Hearburn and Celiac Disease: Gluten Sensitivity as a Reversible Cause of Gastroesophageal Reflux

Dr. Scot Lewey

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One of the symptoms many people experience frequently and most people have had sometime in their adult life is heartburn. The medical term for this is pyrosis, from the Greek word pyro meaning fire or heat. Heartburn is the classic symptom of gastroesophageal reflux (GER) or reflux. Most people have heard of these terms now because you can’t sit through an hour of television these days without seeing at least one commercial if not several advertising antacids like tums or acid blockers like Pepcid AC and nexium.

Most people are not aware that heartburn is a common symptom of gluten intolerance or sensitivity. Celiac disease, a severe intolerance to gluten, the major storage protein in wheat (and similar proteins in barley and rye) resulting in intestinal damage is estimated to affect 1 in 133 people in the U. S. and approximately 1/100 worldwide. Most of these people are undiagnosed. Many are being treated for reflux, irritable bowel syndrome, gas-bloat dyspepsia, lactose intolerance, or just suffering ill health unaware that gluten free diet (GFD) might relieve their symptoms if not improve them significantly.

Dyspepsia is a medical term for stomach upset, indigestion or gas-bloat abdominal discomfort that commonly occurs in celiac disease. Stomach contractions have been shown to be impaired in celiac contributing to the bloating sensation and confirmed by diagnostic studies revealing poor stomach emptying. Delayed stomach emptying is frequently accompanied by low pressures in the lower esophageal sphincter (LES) of the esophagus or swallowing tube. The LES is supposed to be a barrier to regurgitation of stomach contents up into the esophagus. When stomach juice that is acidic refluxs into the esophagus a burning pain is typically felt in the chest that is described by most people as heartburn.

When acid regurgitates frequently up into the esophagus a burn of the lining occurs that is termed esophagitis or reflux esophagitis and defines gastroesophageal reflux disease (GERD). Celiac disease patients have been shown to have a high prevalence of GERD and reflux esophagitis. Treatment with gluten free diet has been shown to decrease the rate of relapse of GERD symptoms. In clinical practice, many of us have observed gluten free diet results in marked improvement of heartburn symptoms in not just celiac disease but in many people.

As a practicing gastroenterologist, (www.thefooddoc.com) I have had patients referred to me for refractory reflux symptoms including several who were being considered for possible surgery for GERD who upon discovery of celiac disease or non-celiac gluten sensitivity and institution of GFD have had improvement or resolution of symptoms. Personally, I experienced frequent enough heartburn that I was taking a daily acid blocker before starting a GFD. When I discovered I that though I had symptoms of gluten sensitivity and was DQ2 positive I had negative blood tests but elevated fecal gliadin IgA and tissue transglutaminase IgA antibodies, I initiated a GFD. My heartburn went away and I stopped taking a daily acid blocker. Now I only have heartburn rarely, usually with obvious dietary indiscretions like too much coffee, chocolate and wine in combination.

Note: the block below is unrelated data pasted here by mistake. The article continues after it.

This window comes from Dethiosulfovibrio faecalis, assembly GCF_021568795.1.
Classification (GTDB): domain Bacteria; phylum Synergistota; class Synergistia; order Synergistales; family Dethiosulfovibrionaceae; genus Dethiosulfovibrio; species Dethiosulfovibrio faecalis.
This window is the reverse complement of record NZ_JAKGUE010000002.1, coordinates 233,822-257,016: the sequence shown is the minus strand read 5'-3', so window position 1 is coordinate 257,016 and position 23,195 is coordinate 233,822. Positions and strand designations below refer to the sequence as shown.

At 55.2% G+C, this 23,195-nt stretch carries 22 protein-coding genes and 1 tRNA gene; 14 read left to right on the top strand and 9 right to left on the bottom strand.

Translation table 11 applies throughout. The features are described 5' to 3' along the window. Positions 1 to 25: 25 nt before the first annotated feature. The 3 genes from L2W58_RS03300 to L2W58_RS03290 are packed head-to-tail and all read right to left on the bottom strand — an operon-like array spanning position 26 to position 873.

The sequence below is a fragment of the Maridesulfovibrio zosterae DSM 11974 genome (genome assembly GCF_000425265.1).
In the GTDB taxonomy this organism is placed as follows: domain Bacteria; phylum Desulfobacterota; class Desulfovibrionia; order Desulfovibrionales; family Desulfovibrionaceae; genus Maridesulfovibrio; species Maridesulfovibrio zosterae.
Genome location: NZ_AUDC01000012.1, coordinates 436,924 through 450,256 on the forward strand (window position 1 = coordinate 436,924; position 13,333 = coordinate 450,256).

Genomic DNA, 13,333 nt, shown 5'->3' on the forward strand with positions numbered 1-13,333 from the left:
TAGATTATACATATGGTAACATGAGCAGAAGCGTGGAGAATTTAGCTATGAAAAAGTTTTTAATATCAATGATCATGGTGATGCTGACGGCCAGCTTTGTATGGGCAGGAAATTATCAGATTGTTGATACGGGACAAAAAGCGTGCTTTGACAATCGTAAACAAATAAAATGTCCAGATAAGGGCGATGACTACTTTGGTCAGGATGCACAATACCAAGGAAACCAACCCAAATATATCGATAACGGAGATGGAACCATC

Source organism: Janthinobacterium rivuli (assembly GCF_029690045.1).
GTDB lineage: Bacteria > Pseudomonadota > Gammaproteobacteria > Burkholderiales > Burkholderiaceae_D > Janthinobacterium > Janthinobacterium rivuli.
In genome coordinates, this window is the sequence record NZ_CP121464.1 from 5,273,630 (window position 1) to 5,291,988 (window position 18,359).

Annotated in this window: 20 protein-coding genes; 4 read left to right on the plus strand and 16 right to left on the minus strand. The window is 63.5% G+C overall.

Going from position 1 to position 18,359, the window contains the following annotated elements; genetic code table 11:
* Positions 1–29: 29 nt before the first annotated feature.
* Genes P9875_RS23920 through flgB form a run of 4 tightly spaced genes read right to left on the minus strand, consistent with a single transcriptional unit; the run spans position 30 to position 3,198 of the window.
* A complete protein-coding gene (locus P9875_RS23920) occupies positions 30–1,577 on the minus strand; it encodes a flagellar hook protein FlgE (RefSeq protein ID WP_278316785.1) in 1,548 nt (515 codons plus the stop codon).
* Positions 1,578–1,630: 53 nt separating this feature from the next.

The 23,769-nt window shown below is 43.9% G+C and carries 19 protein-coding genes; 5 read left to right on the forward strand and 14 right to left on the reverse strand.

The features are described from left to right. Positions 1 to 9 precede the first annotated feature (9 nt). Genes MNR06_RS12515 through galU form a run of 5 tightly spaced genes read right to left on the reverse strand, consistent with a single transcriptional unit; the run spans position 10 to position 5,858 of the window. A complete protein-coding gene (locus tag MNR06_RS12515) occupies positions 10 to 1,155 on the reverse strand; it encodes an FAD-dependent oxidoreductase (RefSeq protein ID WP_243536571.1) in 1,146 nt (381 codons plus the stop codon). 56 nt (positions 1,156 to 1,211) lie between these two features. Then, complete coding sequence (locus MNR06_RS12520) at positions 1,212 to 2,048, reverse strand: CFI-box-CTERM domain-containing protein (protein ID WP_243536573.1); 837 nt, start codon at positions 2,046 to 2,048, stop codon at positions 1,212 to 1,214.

My friend and colleague, Dr. Rodney Ford, who practices pediatric gastroenterology in New Zealand, has communicated to me his similar experience with children. Since expanding gluten free diet to those children he suspects of gluten sensitivity, not just those in whom celiac disease is confirmed by traditional or classic strict diagnostic criteria, he has noted a marked decrease in number of children with GER. He states it has been many years since he has had to refer a child for surgery for reflux.

There have been concerns about clinical significance of known acid suppressive therapy impairment of digestion though so far the worries about the increased risk for cancer seen in lab rats have been unfounded. Recently, an increase risk of community-acquired pneumonia attributed to loss of acid reduction of bacteria in the stomach was found in patients with chronic lung disease or with other risk factors. There also is the on going debates about the high costs of the newer more effective acid blocking drugs as well as their potential side effects. Some also raise concerns of increase risk of food intolerance or allergy while on acid suppression. These issues and the risks of undiagnosed celiac disease not withstanding should give one pause pause to the idea of chronic acid suppressive therapy without investigating the possibility of undiagnosed celiac or gluten sensitivity with a trial of GFD.

Copyright 2006 The Food Doc, LLC. www.thefooddoc.com

Dr. Scot Lewey is a physician who is specialty trained and board certified in the field of gastroenterology (diseases of the digestive system) who practices his specialty in Colorado. He is the physician advisor to the local Celiac Sprue support group and is a published author and researcher. He offers online consultation through a secure website linked to his website http://www.thefooddoc.com The website will be offering much more within the next 6-8 weeks when it is launched in it's final form with such web applications as a symptom assessment tool, symptom finder, an online symptom diet diary and much more.


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